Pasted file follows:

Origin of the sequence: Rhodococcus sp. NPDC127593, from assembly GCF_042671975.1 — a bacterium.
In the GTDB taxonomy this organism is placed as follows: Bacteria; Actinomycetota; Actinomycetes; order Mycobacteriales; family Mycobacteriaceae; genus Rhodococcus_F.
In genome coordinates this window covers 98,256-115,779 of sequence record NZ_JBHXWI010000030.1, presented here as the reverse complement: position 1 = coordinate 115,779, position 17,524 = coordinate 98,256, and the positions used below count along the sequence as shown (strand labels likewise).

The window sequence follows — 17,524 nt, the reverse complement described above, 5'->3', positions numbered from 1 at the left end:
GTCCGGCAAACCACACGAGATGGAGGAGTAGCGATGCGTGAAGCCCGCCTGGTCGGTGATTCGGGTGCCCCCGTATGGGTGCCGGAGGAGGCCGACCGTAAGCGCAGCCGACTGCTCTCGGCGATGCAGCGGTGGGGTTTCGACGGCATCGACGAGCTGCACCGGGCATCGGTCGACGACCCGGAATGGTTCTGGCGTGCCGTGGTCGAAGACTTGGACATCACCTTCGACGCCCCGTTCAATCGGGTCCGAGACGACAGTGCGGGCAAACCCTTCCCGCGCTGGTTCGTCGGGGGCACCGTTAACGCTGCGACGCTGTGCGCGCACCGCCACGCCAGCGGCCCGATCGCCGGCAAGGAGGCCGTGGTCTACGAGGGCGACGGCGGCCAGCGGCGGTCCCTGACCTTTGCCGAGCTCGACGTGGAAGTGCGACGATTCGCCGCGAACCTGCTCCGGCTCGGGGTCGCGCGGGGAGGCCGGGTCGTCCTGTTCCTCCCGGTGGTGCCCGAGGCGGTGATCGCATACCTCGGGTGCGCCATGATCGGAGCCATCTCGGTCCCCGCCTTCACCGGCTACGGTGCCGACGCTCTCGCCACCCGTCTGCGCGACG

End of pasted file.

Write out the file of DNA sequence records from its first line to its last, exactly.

Origin of the sequence: Rhodococcus sp. NPDC127593, from assembly GCF_042671975.1 — a bacterium.
In the GTDB taxonomy this organism is placed as follows: Bacteria; Actinomycetota; Actinomycetes; order Mycobacteriales; family Mycobacteriaceae; genus Rhodococcus_F.
In genome coordinates this window covers 98,256-115,779 of sequence record NZ_JBHXWI010000030.1, presented here as the reverse complement: position 1 = coordinate 115,779, position 17,524 = coordinate 98,256, and the positions used below count along the sequence as shown (strand labels likewise).

The window sequence follows — 17,524 nt, the reverse complement described above, 5'->3', positions numbered from 1 at the left end:
GTCCGGCAAACCACACGAGATGGAGGAGTAGCGATGCGTGAAGCCCGCCTGGTCGGTGATTCGGGTGCCCCCGTATGGGTGCCGGAGGAGGCCGACCGTAAGCGCAGCCGACTGCTCTCGGCGATGCAGCGGTGGGGTTTCGACGGCATCGACGAGCTGCACCGGGCATCGGTCGACGACCCGGAATGGTTCTGGCGTGCCGTGGTCGAAGACTTGGACATCACCTTCGACGCCCCGTTCAATCGGGTCCGAGACGACAGTGCGGGCAAACCCTTCCCGCGCTGGTTCGTCGGGGGCACCGTTAACGCTGCGACGCTGTGCGCGCACCGCCACGCCAGCGGCCCGATCGCCGGCAAGGAGGCCGTGGTCTACGAGGGCGACGGCGGCCAGCGGCGGTCCCTGACCTTTGCCGAGCTCGACGTGGAAGTGCGACGATTCGCCGCGAACCTGCTCCGGCTCGGGGTCGCGCGGGGAGGCCGGGTCGTCCTGTTCCTCCCGGTGGTGCCCGAGGCGGTGATCGCATACCTCGGGTGCGCCATGATCGGAGCCATCTCGGTCCCCGCCTTCACCGGCTACGGTGCCGACGCTCTCGCCACCCGTCTGCGCGACG